Flamenco pair in legal battle over photograph

The Amor Flamenco photograph that was used for the derivative work
The Amor Flamenco photograph that was used for the derivative work

IMITATION may be said to be the sincerest form of flattery – but it has also led to an international legal battle.

Brother and sister José and Ana Dueñas León say their flamenco company’s photograph has been used by an American artist without their permission.

Guitarist José, who lives in Southwick, and dancer Ana from Shoreham both feature in the photograph on their Amor Flamenco website.

They believe the image, which was used to promote international performances in 2007, has been altered using a computer and is now on sale as a painting, selling as ‘an original piece of artwork’.

Ana said she had mixed feelings: “It’s a huge compliment. Out of the millions of images of flamenco performers online, the artist chose ours to portray authentic flamenco character. Unfortunately it is being used without consent and is an infringement of copyright law.”

She said the use of the photo could be seen to be the highest compliment – albeit one riddled with legal implications.

The derivative work is selling in several different formats, some priced over £330. It is also being exhibited and sold through online art galleries.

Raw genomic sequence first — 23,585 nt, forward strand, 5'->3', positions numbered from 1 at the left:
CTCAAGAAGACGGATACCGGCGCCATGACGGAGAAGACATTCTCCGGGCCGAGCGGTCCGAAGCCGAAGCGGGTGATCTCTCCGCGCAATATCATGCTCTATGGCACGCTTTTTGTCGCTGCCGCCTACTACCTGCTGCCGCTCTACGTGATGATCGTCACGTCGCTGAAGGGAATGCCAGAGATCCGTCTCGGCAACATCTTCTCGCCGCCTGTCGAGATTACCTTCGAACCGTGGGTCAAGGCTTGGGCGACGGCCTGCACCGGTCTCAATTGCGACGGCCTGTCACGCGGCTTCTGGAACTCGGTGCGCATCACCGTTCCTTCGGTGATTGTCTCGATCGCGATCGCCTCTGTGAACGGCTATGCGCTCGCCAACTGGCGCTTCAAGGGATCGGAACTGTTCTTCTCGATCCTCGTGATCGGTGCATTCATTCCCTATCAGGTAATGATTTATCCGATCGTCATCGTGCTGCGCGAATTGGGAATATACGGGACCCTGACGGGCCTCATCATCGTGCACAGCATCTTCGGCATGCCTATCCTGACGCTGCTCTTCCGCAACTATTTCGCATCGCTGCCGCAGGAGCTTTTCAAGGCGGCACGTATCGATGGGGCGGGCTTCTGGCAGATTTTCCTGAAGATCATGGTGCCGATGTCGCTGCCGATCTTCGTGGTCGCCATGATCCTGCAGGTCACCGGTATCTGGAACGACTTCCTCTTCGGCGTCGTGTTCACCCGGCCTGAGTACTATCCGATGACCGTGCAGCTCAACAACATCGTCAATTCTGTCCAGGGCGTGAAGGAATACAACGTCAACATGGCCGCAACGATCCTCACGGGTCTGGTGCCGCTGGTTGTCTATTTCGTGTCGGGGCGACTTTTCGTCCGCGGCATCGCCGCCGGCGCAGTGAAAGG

Ana has been photographed for high-profile advertising campaigns, including Holiday Inn and Deutsche Post, and her image has been used on some of the top-selling flamenco albums, but always with permission.

She said she has contacted the artist and the art gallery, asking that they withdraw the image from their sites but that has not happened to date.

As the legal storm rages on, Ana’s own separate flamenco company, Tormenta Flamenca, is preparing to bring a moving show to Brighton and Hove next month.

Entitled La Vida, which means life, the show explores the breadth and depth of life’s experiences, from turbulence to harmony, struggle to achievement and glory; loss and betrayal to joy, reward and love.

She said the show would be bare in its emotions and the audience would feel intimately part of the journey, sharing –and even contributing –to the changes in mood and pace.

“Flamenco has the power to move an audience in a way other performing arts do not,” explained Ana.

She said the should would undoubtedly include a portrayal of conflict, to reflect the recent breach of artistic copyright.

Ana added: “It’s all part of the richness of life.”

Tormenta Flamenca will be performed at The Old Market Theatre, Hove, on October 5. Visit www.tormentaflamenca.com for more information.